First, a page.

Christmas Past - A Summary Of The Years Key Employment Cases

Author:Ms Fiona Rushforth
Profession:Wedlake Bell

Separate offices and locations once again "separate establishments" for collective redundancy purposes -  USDAW v Ethel Austin Ltd

The ECJ overturned the earlier EAT decision that had to be considered together for the purposes of collective consultation. The ECJ held that each establishment should be considered separately. Therefore if there were fewer than 20 employees made redundant per establishment, the obligation to collectively consult would not be triggered.

The law has therefore reverted to its pre-Woolworths position.

European Court of Justice declares the U.S. "Safe Harbour" data-sharing scheme invalid  - Maximillian Schrems v Data Protection Commissioner

The CJEU declared the US Safe Harbour Scheme to be invalid, meaning that organisations can no longer rely on the scheme to transfer personal data to the USA. International companies have now been advised to rely on other means of safely transferring data, such as EC model clauses and binding corporate rules.

The role of HR in unfair dismissal claims -  Ramphal v Department for Transport

In this case, HR's influence over the disciplinary manager's decision led to the Tribunal's "fair dismissal" decision being overturned by the EAT.  The HR department's involvement led to extensive changes from the disciplinary manager's first-draft decision including excluding favourable conclusions. The EAT held that the extreme nature of the changes to the report suggested that Mr Goodchild's decision had been improperly influenced by HR, and that this rendered the decision unfair.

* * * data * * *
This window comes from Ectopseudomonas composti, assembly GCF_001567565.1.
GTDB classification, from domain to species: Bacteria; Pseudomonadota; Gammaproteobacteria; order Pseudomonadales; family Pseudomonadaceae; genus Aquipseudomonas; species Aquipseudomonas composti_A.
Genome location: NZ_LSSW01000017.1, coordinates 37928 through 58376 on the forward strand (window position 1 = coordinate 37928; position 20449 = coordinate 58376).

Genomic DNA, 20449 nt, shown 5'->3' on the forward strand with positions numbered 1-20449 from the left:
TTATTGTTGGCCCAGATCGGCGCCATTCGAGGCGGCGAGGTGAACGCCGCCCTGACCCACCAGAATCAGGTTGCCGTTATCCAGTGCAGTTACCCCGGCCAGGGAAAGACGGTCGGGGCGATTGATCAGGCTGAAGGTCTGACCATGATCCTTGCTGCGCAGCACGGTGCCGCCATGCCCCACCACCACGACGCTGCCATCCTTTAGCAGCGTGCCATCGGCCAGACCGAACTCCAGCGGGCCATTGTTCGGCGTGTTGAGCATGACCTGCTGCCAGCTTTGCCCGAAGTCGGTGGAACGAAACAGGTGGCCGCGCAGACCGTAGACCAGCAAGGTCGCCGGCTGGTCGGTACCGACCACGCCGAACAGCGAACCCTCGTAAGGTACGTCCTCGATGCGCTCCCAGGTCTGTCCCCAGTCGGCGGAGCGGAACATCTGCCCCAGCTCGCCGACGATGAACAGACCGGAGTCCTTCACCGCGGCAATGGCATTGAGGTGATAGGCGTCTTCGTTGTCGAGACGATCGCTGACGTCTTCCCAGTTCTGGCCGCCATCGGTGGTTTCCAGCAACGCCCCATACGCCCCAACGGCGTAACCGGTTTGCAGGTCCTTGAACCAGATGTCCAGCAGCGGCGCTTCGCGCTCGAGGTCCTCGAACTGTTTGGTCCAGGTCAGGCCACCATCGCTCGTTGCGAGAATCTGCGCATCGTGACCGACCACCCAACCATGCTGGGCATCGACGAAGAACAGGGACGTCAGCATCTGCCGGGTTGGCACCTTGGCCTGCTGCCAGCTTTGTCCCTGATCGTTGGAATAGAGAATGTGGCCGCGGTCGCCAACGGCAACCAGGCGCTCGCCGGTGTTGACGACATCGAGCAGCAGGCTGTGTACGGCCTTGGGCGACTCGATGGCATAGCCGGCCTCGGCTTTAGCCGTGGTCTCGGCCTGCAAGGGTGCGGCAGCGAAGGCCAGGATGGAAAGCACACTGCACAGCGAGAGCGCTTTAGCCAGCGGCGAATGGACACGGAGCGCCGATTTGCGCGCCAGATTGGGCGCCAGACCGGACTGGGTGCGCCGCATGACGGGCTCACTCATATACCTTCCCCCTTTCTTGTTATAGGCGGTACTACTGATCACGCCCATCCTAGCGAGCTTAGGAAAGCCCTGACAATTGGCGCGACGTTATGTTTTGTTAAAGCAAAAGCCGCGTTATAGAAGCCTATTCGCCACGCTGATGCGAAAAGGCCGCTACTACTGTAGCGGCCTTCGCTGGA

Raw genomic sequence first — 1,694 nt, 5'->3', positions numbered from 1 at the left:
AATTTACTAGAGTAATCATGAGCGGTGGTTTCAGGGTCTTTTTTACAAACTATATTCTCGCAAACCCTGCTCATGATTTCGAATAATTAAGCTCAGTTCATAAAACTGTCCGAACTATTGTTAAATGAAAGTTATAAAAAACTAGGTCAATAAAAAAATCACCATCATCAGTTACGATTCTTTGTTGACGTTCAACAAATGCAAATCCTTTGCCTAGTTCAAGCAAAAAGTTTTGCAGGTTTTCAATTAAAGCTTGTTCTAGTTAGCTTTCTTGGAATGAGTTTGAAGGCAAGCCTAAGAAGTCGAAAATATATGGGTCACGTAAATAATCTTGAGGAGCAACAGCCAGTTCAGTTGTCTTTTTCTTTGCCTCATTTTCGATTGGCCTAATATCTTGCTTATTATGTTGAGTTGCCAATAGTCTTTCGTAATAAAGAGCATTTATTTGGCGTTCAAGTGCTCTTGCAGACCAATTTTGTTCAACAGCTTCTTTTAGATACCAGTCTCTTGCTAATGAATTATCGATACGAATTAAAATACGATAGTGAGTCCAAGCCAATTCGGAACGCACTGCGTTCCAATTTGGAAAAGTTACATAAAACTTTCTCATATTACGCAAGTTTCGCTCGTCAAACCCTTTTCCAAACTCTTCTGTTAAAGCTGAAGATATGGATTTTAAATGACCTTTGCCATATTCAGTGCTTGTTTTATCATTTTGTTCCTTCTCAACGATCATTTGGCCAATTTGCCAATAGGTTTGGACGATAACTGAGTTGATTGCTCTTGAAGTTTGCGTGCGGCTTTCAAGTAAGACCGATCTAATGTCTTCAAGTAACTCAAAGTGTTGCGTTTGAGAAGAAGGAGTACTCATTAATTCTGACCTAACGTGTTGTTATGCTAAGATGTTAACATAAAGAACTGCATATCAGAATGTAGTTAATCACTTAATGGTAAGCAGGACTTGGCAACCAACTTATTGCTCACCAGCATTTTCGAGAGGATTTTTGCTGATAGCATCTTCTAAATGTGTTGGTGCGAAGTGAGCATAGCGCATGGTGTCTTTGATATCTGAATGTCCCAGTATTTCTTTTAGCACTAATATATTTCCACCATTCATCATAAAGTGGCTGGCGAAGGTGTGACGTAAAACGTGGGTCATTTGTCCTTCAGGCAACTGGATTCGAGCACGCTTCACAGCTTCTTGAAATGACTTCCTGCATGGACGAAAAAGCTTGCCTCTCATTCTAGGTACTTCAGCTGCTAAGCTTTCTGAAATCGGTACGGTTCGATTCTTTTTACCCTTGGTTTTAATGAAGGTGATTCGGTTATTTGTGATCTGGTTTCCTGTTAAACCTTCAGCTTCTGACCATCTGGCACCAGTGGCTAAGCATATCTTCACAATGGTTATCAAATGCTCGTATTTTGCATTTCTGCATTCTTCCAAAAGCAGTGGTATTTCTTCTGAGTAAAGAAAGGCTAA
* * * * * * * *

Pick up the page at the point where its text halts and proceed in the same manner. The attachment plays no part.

Travel time is "working time" for mobile workers - FdSPdSCO v Tyco

The ECJ ruled that time spent travelling to and from home for workers with no fixed or habitual place of work should constitute "working time" for the purposes of the Working Time Directive ("WTD"). The decision is relevant for the purpose of weekly wokding time, rest periods and potentially holiday, but does not necessarily affect entitlement to pay.  

Fair dismissal for social media comments - Smith v British Waterways Board

The EAT held that the employee had been fairly dismissed for bringing the employer into disrepute with a series of negative comments on social media about his work and colleagues, including one comment about being drunk on duty.

Voluntary Overtime and Holiday Pay - Patterson v Castlereagh Borough Council

In one of a long line of cases on holiday pay, the Northern Irish courts confirmed that voluntary overtime could be included...

To continue reading